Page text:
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john sullivan paintingA dense ocean of humanity lapped up to the doorstep of John L. Sullivan’s gilded liquor palace. Heads craned and tilted as hordes of Bostonians attempted to steal a passing glance of their hometown hero through the open doorway. Inside, a ceaseless flow of well-wishers offered their farewells to America’s reigning heavyweight boxing champion.

Sullivan’s dark, piercing eyes gleamed with the reflections of the flickering gaslights. His clean-shaven chin glistened like polished granite, although darkness hid in the recesses of a deep dimple and in the shadow of his glorious handlebar mustache. Sullivan’s pristine skin, full set of even teeth, and straight nose belied his profession and visibly testified to the inability of foes to lay a licking on him. Muscular without being muscle-bound, the “Boston Strong Boy” was constructed like a pugilistic product of the Industrial Age, a “wonderful engine of destruction” manifest in flesh and blood.

After imbibing the adulation inside his saloon on the evening of September 26, 1883, the hard-hitting, hard-drinking Sullivan waded through the throng of fawning fans outside and stepped into a waiting carriage that sprinted him away to a waiting train. The man who had captured the heavyweight championship nineteen months prior had departed on many journeys before, but no man had ever set out on such an ambitious adventure as the one he was about to undertake.

For the next eight months, Sullivan would circle the United States with a troupe of the world’s top professional fighters. In nearly 150 locales, John L. would spar with his fellow pugilists, but also present a sensational novelty act worthy of his contemporary, the showman P. T. Barnum. The reigning heavyweight champion would offer as much as $1,000 ($24,000 in today’s dollars when chained to the Consumer Price Index) to any man who could enter the ring with him and simply remain standing after four three-minute rounds.

The “Great John L.” was challenging America to a fight.

Sullivan’s transcontinental “knocking out” tour was gloriously American in its audacity and concept. Its democratic appeal was undeniable: any amateur could take a shot at glory by taking a punch from the best fighter in the world. Furthermore, the challenge, given its implicit braggadocio that defeating John L. in four rounds was a universal improbability, was an extraordinary statement of supreme self-confidence from a twenty-four-year-old who supposedly bellowed his own declaration of independence: “My name is John L. Sullivan, and I can lick any son-of-a-bitch alive!”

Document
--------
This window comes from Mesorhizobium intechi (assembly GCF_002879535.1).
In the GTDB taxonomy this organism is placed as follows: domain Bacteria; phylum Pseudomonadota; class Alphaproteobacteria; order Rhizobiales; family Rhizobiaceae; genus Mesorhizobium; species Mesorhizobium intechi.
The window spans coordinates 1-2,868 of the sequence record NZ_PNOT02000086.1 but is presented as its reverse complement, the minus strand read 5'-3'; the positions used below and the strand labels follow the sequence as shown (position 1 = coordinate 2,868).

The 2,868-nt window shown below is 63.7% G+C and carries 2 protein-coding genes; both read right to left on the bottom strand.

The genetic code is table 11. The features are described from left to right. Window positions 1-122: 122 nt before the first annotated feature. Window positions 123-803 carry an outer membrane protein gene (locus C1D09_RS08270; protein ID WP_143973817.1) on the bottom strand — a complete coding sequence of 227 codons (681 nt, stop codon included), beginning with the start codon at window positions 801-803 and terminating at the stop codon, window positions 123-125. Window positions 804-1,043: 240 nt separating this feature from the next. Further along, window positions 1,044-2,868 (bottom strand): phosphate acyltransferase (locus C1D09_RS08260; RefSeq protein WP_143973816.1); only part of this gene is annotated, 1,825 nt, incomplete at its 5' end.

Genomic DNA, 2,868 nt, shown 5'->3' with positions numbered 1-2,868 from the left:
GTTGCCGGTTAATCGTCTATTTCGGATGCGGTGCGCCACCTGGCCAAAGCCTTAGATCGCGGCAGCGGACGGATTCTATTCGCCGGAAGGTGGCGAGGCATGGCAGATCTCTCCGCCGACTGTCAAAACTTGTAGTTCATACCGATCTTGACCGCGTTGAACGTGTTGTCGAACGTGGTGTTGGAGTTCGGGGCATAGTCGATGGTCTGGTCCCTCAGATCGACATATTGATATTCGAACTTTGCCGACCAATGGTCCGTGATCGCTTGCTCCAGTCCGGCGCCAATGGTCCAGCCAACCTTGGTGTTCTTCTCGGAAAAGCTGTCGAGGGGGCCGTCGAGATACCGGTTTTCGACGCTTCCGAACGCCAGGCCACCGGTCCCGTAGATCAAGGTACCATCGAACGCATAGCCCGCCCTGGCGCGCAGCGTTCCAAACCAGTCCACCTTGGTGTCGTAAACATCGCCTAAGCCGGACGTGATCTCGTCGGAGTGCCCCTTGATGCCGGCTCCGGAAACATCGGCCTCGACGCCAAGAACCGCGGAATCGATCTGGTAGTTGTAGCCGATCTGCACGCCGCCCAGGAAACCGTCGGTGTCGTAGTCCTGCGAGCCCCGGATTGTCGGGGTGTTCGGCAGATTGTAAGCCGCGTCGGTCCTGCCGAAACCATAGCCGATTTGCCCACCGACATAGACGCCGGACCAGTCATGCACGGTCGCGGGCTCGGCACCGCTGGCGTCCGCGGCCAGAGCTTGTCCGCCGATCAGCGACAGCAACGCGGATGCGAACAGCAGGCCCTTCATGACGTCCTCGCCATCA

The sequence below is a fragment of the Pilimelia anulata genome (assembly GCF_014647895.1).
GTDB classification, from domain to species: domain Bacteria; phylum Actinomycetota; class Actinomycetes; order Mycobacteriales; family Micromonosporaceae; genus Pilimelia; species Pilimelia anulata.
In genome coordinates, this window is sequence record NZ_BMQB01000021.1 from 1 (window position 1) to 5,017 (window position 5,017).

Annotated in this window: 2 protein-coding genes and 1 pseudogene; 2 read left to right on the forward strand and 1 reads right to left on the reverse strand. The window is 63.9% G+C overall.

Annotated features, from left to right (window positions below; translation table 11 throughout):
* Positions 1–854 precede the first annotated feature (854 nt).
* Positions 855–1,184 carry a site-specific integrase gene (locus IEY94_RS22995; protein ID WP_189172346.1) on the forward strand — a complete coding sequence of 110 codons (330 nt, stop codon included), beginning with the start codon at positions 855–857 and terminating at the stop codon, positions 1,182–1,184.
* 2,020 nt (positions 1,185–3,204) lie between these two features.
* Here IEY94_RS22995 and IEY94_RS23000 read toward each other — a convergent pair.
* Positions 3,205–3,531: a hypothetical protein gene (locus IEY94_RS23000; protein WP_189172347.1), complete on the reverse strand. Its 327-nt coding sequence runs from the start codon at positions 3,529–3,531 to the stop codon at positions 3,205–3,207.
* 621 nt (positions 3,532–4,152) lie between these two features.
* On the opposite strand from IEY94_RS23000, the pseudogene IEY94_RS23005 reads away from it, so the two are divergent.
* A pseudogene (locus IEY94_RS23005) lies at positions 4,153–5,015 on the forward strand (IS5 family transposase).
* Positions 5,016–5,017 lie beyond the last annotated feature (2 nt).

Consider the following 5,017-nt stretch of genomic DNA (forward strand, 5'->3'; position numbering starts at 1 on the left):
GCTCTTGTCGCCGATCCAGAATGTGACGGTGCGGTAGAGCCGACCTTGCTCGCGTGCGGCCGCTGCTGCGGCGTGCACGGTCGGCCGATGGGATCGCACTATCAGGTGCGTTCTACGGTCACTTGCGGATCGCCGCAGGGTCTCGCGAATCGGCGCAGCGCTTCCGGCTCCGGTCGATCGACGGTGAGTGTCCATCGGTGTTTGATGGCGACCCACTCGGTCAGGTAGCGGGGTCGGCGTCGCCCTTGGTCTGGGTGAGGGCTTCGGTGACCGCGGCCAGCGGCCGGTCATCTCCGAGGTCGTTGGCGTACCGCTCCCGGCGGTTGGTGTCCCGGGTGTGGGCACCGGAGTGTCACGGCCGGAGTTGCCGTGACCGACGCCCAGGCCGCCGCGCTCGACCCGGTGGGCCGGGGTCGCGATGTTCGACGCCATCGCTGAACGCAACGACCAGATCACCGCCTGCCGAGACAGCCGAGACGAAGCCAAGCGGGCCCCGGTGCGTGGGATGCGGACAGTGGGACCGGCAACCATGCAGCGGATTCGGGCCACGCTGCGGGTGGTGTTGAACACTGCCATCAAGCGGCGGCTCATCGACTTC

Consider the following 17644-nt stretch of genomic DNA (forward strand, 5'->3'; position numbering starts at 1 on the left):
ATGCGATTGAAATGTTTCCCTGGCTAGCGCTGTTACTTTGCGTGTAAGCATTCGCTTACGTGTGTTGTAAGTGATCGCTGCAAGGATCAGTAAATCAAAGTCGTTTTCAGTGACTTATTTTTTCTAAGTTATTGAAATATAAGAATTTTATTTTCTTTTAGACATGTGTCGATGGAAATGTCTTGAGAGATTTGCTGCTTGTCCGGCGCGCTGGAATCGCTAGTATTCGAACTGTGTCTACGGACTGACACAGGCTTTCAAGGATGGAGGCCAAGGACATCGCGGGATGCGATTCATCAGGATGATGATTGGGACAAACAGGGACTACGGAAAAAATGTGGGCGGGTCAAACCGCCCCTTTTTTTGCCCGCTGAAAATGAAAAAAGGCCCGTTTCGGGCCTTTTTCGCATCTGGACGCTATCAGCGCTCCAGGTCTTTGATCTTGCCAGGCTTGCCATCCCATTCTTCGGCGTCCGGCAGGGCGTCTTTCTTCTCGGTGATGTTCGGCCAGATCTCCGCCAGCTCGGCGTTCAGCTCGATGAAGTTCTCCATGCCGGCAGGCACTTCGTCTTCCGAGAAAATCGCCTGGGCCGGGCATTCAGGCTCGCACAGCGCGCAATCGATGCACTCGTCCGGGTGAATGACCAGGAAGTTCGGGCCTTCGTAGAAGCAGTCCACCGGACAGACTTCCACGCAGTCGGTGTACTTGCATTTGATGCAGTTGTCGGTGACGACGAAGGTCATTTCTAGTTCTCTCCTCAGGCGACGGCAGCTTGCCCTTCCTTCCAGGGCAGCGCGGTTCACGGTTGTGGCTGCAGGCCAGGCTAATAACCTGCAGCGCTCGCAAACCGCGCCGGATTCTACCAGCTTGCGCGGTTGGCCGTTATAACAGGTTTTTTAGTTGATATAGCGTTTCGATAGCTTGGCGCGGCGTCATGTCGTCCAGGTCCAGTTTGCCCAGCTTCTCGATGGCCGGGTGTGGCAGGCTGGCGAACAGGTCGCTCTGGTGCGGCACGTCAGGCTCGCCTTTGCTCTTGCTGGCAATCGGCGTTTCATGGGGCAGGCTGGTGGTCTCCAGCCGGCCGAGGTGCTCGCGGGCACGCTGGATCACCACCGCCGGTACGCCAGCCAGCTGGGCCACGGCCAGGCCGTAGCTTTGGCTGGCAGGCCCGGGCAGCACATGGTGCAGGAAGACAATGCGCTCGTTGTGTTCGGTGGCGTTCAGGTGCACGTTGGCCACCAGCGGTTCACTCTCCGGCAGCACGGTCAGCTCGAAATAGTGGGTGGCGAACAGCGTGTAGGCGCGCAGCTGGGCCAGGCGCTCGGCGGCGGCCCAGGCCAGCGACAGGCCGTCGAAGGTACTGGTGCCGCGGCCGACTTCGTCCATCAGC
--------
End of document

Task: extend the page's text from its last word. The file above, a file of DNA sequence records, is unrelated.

The “knocking out” tour opened in Baltimore on September 28 before thirty-five-hundred eager fight fans who filled Kernan’s Theatre. No audience member challenged Sullivan on opening night, but a “flutter of excitement” palpitated through the boxing “fancy” when the champion donned gloves to spar with the constellation of boxing’s brightest stars who comprised the “Great John L. Sullivan Combination.”

After opening night, it was onto Virginia and Pennsylvania. The locales started to blur by—Harrisburg, Scranton, Lancaster.

John L. finally encountered his first challenger in McKeesport, Pennsylvania. Local slugger James McCoy looked like the consummate tough guy. Tattoos of snakes, flowers, and a wide-mouthed dragon plastered his broad chest. The 160-pounder’s looks proved deceiving, however. After McCoy opened with a weak blow, the champion needed only a right and a left. The fight was over in mere seconds. “I never thought any man could hit as hard as he does,” McCoy said afterward. “But I can say what few men can, that I fought with the champion of the world.”

And that is precisely why the “knocking out” tour generated unprecedented publicity in newspapers around the country, both for Sullivan and the entire sport of boxing. Not only was the best fighter in the world bringing the sport to the masses, he was letting the masses get in the ring with him!

Youngstown. Steubenville. Terre Haute.

In Chicago, the crowds were so thick that the Combination pulled in nearly $20,000 in two nights. In St. Paul, Minnesota, Sullivan finally faced an opponent who could match him pound for pound. As soon as time was called, Sullivan stretched out his arm, and six-foot-tall railroad engineer Morris Hefey, who weighed 195 pounds, “fell on the stage as if struck by an axe.” The challenger rose, but as soon as he was within arm’s reach of the champion, he was down again. The fight took thirty seconds. “If you want to know what it is to be struck by lightning,” the challenger said afterward, “just face Sullivan one second.”

McGregor. Dubuque. Clinton.

In Davenport, blacksmith Mike Sheehan, the “strongest man in Iowa,” told his family that he was going to face off with the champion. Sheehan’s frantic wife visited Sullivan before the fight and beseeched him not to fight her husband, but not for the reason the champion suspected. “We’ve got five small children, and I don’t want them to have a murderer for a father. If you get into a fight with him, he’ll surely kill you,” she warned the champion.

John L. took his chances, entered the ring, and started with a smash to the nose of the stunned challenger. Sheehan’s surprise turned to rage. He charged at Sullivan. A big clout on the jaw by the champion sent his foe spinning to the back of the stage, and the challenger decided he had taken enough punishment. Sullivan sent Sheehan away with $100 for being game.

Muscatine. Omaha. Topeka.